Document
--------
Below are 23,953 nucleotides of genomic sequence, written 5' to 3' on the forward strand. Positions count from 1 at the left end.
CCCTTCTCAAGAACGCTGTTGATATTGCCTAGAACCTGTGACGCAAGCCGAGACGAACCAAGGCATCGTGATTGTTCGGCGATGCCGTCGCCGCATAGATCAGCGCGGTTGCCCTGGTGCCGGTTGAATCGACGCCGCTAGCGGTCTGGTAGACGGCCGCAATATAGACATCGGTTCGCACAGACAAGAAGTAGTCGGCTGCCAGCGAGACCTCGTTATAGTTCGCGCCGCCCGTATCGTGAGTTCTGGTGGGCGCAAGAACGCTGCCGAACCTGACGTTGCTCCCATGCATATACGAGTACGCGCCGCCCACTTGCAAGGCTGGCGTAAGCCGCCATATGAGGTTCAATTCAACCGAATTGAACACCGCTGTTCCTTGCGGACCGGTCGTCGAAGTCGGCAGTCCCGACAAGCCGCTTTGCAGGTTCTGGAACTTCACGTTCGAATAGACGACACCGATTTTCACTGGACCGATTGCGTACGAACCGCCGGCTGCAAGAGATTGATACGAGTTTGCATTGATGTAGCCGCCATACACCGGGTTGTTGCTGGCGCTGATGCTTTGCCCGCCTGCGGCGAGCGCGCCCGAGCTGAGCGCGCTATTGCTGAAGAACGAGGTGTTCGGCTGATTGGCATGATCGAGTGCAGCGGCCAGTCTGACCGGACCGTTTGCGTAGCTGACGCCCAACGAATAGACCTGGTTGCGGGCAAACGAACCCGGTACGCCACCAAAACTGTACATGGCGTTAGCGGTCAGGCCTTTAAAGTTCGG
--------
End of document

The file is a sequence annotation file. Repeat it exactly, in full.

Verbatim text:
Below are 23,953 nucleotides of genomic sequence, written 5' to 3' on the forward strand. Positions count from 1 at the left end.
CCCTTCTCAAGAACGCTGTTGATATTGCCTAGAACCTGTGACGCAAGCCGAGACGAACCAAGGCATCGTGATTGTTCGGCGATGCCGTCGCCGCATAGATCAGCGCGGTTGCCCTGGTGCCGGTTGAATCGACGCCGCTAGCGGTCTGGTAGACGGCCGCAATATAGACATCGGTTCGCACAGACAAGAAGTAGTCGGCTGCCAGCGAGACCTCGTTATAGTTCGCGCCGCCCGTATCGTGAGTTCTGGTGGGCGCAAGAACGCTGCCGAACCTGACGTTGCTCCCATGCATATACGAGTACGCGCCGCCCACTTGCAAGGCTGGCGTAAGCCGCCATATGAGGTTCAATTCAACCGAATTGAACACCGCTGTTCCTTGCGGACCGGTCGTCGAAGTCGGCAGTCCCGACAAGCCGCTTTGCAGGTTCTGGAACTTCACGTTCGAATAGACGACACCGATTTTCACTGGACCGATTGCGTACGAACCGCCGGCTGCAAGAGATTGATACGAGTTTGCATTGATGTAGCCGCCATACACCGGGTTGTTGCTGGCGCTGATGCTTTGCCCGCCTGCGGCGAGCGCGCCCGAGCTGAGCGCGCTATTGCTGAAGAACGAGGTGTTCGGCTGATTGGCATGATCGAGTGCAGCGGCCAGTCTGACCGGACCGTTTGCGTAGCTGACGCCCAACGAATAGACCTGGTTGCGGGCAAACGAACCCGGTACGCCACCAAAACTGTACATGGCGTTAGCGGTCAGGCCTTTAAAGTTCGG